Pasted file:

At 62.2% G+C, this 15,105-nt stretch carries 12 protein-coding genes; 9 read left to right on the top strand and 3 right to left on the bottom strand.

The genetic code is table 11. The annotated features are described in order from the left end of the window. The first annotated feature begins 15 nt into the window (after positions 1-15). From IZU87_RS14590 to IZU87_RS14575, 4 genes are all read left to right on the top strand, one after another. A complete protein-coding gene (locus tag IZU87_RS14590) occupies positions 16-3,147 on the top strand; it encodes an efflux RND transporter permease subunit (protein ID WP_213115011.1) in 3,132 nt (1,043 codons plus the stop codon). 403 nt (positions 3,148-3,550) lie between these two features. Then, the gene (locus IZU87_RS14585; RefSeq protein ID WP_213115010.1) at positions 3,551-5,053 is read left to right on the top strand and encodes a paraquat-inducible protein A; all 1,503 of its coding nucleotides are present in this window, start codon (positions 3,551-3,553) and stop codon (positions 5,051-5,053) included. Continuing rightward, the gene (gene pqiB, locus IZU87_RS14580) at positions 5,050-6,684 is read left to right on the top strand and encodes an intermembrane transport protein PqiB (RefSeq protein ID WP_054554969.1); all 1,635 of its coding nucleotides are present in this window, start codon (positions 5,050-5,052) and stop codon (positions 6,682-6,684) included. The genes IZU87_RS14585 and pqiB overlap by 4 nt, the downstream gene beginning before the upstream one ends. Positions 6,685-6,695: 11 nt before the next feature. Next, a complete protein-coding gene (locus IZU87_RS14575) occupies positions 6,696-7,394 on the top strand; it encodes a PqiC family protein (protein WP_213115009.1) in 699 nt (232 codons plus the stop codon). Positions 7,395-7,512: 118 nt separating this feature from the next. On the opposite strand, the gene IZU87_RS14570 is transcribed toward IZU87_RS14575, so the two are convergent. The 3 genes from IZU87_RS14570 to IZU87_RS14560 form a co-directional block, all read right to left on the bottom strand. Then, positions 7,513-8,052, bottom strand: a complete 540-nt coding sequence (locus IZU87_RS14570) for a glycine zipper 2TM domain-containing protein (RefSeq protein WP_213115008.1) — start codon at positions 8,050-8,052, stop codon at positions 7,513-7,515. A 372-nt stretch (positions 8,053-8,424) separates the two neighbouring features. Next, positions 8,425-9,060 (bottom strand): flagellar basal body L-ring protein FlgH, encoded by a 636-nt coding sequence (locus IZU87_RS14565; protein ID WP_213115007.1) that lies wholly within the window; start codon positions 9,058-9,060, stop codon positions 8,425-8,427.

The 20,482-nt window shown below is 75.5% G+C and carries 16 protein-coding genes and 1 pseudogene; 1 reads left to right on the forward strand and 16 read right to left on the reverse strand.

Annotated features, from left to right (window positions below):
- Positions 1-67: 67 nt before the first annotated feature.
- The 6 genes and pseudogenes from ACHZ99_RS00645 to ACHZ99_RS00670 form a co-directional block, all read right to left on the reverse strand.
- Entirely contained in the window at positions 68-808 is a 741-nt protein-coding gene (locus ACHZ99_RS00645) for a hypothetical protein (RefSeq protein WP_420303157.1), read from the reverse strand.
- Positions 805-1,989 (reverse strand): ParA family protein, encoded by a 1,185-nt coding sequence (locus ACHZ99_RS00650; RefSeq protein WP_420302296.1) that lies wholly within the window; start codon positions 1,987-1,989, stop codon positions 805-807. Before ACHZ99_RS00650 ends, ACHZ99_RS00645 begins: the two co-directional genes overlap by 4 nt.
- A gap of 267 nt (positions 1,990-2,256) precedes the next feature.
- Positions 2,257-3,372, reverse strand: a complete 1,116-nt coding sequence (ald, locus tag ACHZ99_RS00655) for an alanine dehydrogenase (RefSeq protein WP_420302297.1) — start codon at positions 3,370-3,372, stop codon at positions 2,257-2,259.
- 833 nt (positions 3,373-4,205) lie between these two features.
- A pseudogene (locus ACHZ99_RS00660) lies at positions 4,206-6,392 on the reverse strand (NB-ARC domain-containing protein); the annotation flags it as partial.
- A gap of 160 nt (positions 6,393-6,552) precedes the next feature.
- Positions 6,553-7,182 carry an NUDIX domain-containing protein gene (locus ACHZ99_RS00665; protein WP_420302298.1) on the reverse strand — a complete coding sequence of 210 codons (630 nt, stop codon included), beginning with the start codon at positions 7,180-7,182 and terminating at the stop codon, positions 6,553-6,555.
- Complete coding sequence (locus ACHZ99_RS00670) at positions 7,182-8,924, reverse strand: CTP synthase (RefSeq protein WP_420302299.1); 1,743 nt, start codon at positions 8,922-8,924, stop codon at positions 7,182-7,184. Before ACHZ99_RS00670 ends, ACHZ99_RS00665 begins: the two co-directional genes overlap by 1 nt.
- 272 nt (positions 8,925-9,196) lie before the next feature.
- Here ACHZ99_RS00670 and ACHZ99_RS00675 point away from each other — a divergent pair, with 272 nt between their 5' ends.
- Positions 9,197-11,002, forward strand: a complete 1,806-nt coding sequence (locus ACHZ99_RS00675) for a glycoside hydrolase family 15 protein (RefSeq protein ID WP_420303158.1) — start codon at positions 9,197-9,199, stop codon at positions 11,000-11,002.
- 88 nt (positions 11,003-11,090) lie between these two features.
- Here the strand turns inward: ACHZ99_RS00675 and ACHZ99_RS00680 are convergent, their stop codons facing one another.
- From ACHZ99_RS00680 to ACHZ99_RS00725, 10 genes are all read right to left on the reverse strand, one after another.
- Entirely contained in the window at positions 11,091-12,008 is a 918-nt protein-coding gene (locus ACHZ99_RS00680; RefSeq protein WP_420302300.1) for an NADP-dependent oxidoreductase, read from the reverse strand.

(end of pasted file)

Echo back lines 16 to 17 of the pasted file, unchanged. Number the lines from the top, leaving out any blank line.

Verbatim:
- 272 nt (positions 8,925-9,196) lie before the next feature.
- Here ACHZ99_RS00670 and ACHZ99_RS00675 point away from each other — a divergent pair, with 272 nt between their 5' ends.